Quite unlike any other opening, the director prefaces this film with a few introductory remarks about Canada, his home, claiming it is the most peaceful nation on earth, that there has never been any wars fought on its territory, no revolutions, no leftist governments, and that from other people’s perspective, a routine uneventful life may seem boring in comparison, reflected perhaps in Canadian art, literature, and even films.  Shot over the course of a year in order to capture all four seasons to their fullest, Canada is known for their long cold winters, where life’s problems intrude here as elsewhere.  Whatever autobiographical claims this film may have, it feels a bit embellished, using something of a Hollywood hunk to play a much younger version of an artist (as a stand-in for the director), Éric Bruneau as Luke, a successful Canadian architect in his thirties living in Baie-Saint-Paul in the Charlevoix region of Québec in a spectacular home in the woods overlooking the St. Lawrence River that he designed himself.  Completing the dream and making it even more perfect is his ravishingly beautiful blonde wife, Stéphanie (Mélanie Thierry), who keeps herself fit as a sports instructor and a lover of all sports.  While they are an idyllic couple living the perfect life, their story is told in flashback where a much older Luke happens to run across a mysterious woman from his past.  More intrigue ensues.  The rhythm of the film, however, is built around the comforts of an upper-middle class bourgeois existence as part of a super sophisticate Québec elite, sharing meals with friends, including lesbian couple Isabelle and Melissa (Marie-Josée Croze and Geneviève Boivin-Roussy), accompanied by only the finest wines, where Luke drives a flashy red Thunderbird, sings in the church choir, while playing tennis, golf, hockey, hunting, or skiing (shot in slow-mo montage) depending on the season, and even finds time to grow his own pot in the nearby woods, imported, no less, from Humboldt County, California.  One begins to appreciate the opening remarks from Arcand, as this does begin to feel like the idyllic picture postcard version of Canadian living as reflected in a glossy magazine spread. 

Luke is invited to sit upon an architectural jury for a project in Toronto, joking to others that he needs the money while actually expressing a certain contempt, suggesting this is beneath his dignity, until he shares a private moment with another woman on the panel, the English-speaking Lindsay (Melanie Merkosky), who eventually invites him to come stay (sleep) with her in her cottage on Centre Island, the largest of the Toronto Islands, offering a skyline view of the city over the water, taking a short ferry to get there.  While she’s obviously more invested than he is, he nonetheless plays the part, obviously loving the idea of being pursued, where it’s in the code for gallantry, one supposes, that an honorable man never turns down a woman’s offer.  Perhaps more surprisingly, both profess their love while knowing little to nothing about each other.  Having already seen the sexy vivaciousness of his wife, both seen having sex in the nude on an isolated beach during a holiday camping trip, this seems like a step down into something far more conventional, as if it comes with the territory of aspiring artists, where there’s not an ounce of chemistry between them.  Still it’s a bit surprising that his view is to feel entitled, as this romantic escapade repeats itself in time, if only because he doesn’t have the moral fortitude to say no.  Adding to the dramatic arc, Stéphanie goes into an inexplicable swoon of depression where she literally loses her bearings, and even tries to throw herself off a ski lift in a panic attack.  In another off-kilter moment she throws herself at Melissa in a flurry of kisses, which she doesn’t exactly reject.  Nonetheless, despite this suicidal episode, the changing moods, and his wife’s spiraling descent into despair, Luke decides to play the gallivanting lover again when Lindsay is passing through Québec.  Because of the devastating deterioration of his wife’s health, one thinks he’ll have the decency to stay, but instead he behaves like a male in heat, giving little thought to the negative possibilities, choosing his own destiny based upon spur of the moment interests.  Arcand films this scene in the suspense thriller mode, offering ominous implications of what awaits him upon his return, as if his conscience is weighing heavily upon him.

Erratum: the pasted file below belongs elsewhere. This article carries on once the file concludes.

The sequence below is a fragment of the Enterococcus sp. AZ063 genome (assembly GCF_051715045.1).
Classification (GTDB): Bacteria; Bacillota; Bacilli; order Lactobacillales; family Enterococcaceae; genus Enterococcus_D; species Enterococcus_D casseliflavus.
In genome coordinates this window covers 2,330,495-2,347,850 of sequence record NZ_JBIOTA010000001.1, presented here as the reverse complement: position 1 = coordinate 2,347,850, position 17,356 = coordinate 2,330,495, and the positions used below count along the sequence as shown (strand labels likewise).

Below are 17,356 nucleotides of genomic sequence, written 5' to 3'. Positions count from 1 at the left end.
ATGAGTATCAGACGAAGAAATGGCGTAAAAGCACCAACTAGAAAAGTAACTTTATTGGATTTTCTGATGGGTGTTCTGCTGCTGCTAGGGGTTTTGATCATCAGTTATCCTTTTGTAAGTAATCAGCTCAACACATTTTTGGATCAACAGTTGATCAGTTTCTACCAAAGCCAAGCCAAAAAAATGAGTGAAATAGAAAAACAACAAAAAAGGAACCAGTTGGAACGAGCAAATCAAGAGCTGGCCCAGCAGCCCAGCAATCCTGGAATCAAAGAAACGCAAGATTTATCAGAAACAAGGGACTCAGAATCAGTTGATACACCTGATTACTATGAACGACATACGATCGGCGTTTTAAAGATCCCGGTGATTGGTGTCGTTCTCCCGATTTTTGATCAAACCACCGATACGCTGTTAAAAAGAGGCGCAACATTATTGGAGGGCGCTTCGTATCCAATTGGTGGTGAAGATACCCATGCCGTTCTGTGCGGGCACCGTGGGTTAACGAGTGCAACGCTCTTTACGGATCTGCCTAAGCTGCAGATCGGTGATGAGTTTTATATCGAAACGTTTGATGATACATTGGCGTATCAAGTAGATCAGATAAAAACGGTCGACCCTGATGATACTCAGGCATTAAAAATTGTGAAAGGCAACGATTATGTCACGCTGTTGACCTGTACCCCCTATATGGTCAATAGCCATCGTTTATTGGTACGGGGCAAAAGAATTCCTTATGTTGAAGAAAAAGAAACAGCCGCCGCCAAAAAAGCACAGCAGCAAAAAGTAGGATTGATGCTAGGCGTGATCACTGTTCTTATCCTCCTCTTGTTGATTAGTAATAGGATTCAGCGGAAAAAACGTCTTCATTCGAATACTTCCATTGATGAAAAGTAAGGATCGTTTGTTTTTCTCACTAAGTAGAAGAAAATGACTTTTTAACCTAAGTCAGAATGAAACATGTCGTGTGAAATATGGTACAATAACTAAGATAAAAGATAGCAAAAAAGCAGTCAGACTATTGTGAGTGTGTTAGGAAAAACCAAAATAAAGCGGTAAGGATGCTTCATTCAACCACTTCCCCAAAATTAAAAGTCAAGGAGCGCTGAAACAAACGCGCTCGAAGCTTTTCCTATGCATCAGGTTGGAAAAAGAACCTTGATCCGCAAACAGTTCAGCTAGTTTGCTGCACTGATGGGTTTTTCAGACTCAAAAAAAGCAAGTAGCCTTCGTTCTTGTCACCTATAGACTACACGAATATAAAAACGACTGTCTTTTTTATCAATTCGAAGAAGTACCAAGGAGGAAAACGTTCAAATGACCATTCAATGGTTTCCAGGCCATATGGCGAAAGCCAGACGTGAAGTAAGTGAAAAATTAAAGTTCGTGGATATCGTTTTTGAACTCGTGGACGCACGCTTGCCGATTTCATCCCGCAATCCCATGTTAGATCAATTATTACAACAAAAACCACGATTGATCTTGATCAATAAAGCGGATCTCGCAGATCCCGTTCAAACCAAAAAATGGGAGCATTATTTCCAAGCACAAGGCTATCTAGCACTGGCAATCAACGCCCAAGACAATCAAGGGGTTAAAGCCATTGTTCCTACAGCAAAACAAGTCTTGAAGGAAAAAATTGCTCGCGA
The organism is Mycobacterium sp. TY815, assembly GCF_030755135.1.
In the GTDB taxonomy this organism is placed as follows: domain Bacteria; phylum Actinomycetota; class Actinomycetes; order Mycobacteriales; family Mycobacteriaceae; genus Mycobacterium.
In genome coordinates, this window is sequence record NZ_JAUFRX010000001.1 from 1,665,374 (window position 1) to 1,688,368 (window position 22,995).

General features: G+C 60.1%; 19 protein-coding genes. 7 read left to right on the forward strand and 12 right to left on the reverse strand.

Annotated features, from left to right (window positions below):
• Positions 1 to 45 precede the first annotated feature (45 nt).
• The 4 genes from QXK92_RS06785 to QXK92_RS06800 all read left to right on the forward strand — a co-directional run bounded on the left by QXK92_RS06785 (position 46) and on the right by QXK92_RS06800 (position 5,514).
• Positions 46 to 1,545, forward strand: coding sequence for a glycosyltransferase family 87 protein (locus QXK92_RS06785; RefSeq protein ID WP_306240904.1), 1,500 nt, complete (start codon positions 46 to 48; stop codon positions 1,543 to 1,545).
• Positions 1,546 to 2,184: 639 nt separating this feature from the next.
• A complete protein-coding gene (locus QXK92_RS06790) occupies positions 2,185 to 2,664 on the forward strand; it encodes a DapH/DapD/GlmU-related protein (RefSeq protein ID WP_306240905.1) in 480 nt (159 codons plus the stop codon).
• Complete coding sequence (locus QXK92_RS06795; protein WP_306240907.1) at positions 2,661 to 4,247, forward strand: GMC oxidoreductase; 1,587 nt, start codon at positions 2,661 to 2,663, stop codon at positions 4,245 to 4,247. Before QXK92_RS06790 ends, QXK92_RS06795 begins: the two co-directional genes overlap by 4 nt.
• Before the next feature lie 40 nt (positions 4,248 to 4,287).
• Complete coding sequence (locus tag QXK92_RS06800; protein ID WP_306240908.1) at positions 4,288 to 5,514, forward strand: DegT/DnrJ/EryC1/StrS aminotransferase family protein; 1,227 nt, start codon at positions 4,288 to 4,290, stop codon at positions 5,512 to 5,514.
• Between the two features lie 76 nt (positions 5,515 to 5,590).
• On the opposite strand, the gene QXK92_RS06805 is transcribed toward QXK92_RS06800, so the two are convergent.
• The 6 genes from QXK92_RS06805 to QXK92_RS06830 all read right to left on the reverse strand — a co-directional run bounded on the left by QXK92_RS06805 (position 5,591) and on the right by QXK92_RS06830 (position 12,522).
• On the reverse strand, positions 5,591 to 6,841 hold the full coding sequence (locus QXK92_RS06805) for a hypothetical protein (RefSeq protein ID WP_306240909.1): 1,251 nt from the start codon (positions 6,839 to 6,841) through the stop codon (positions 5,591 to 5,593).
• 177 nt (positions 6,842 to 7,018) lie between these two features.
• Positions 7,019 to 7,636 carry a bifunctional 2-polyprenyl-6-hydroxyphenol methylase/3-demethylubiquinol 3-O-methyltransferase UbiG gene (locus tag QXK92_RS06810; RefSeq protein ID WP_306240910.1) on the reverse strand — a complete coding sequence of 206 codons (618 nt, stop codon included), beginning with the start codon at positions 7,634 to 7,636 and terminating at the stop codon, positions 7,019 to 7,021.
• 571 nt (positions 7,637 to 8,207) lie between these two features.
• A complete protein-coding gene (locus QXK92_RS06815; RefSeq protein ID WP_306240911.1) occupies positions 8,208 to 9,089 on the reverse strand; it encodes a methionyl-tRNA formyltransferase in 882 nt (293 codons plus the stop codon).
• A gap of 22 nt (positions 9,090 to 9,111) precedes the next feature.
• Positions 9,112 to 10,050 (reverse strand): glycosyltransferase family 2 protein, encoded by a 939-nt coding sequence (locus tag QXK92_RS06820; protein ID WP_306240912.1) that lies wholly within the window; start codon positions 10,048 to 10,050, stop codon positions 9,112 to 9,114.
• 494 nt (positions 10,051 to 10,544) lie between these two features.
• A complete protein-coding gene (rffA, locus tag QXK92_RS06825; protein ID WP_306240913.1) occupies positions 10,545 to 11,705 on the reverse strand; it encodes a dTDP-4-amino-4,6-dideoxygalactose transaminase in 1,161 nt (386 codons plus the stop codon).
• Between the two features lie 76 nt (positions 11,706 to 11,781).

While it’s highly unconventional to present such a reprehensible portrait of male chauvinism, especially when combined with career success, as Luke’s professional career takes off during this period, but to the viewer, despite his Hollywood handsome good looks, he couldn’t be more unsympathetic and loathsome.  In contrast, however, he designs some of the most jaw-droppingly beautiful homes one has ever seen, with clean, modernistic interiors usually offering giant window views that coexist with the natural world outside, where he’s designed a dream house overlooking the river for one of his oldest contracting friends Roger (Michel Forget), but before he can live to appreciate it, the poor man learns he’s dying of cancer.  Luke spends many hours visiting him in a hospital corridor, where he’s not even assigned to a room due to overcrowding conditions, offering a devastating critique of the once highly lauded Canadian healthcare system, instead he withers away on a bed in a crowded hallway until he begs to be allowed to die in the beauty and splendor of his own home.  Because of the spectacular beauty of these meticulously designed homes, the film bears some resemblance to Paolo Sorrentino’s The Great Beauty (La Grande Bellezza), which captures the rapturous beauty of art, but also the callous emptiness of a human species that has lost the ability to appreciate its elegance and grandeur.  Arcand finds a similar connection between meaning and desire, drawing an appreciation for those people we love, and the things we own, showing a desire to possess both, where the elite sophisticated class loves to surround themselves with objects of beauty, including, as they get older, trophy wives on their arms, a reminder of their own lost youth, while striving for immortality by creating works of art that will stand the test of time.  By the end we discover the man is a serial philanderer, making a profession out of lying while concealing his secret affairs, for which there are few, if any consequences, supposedly the benefits of success, while he’s also the creator of some of the most astonishing masterworks of modern architecture.  Gorgeously shot by Nathalie Moliavko-Vistozky, including some rather stunning shots of the St. Lawrence River in the changing seasons of the year, Arcand uses buildings designed by Canadian architect Pierre Thibault, including a series of images shown over the classical piano music playing during the end credits of buildings that he designed, many of which are simply awe-inspiring.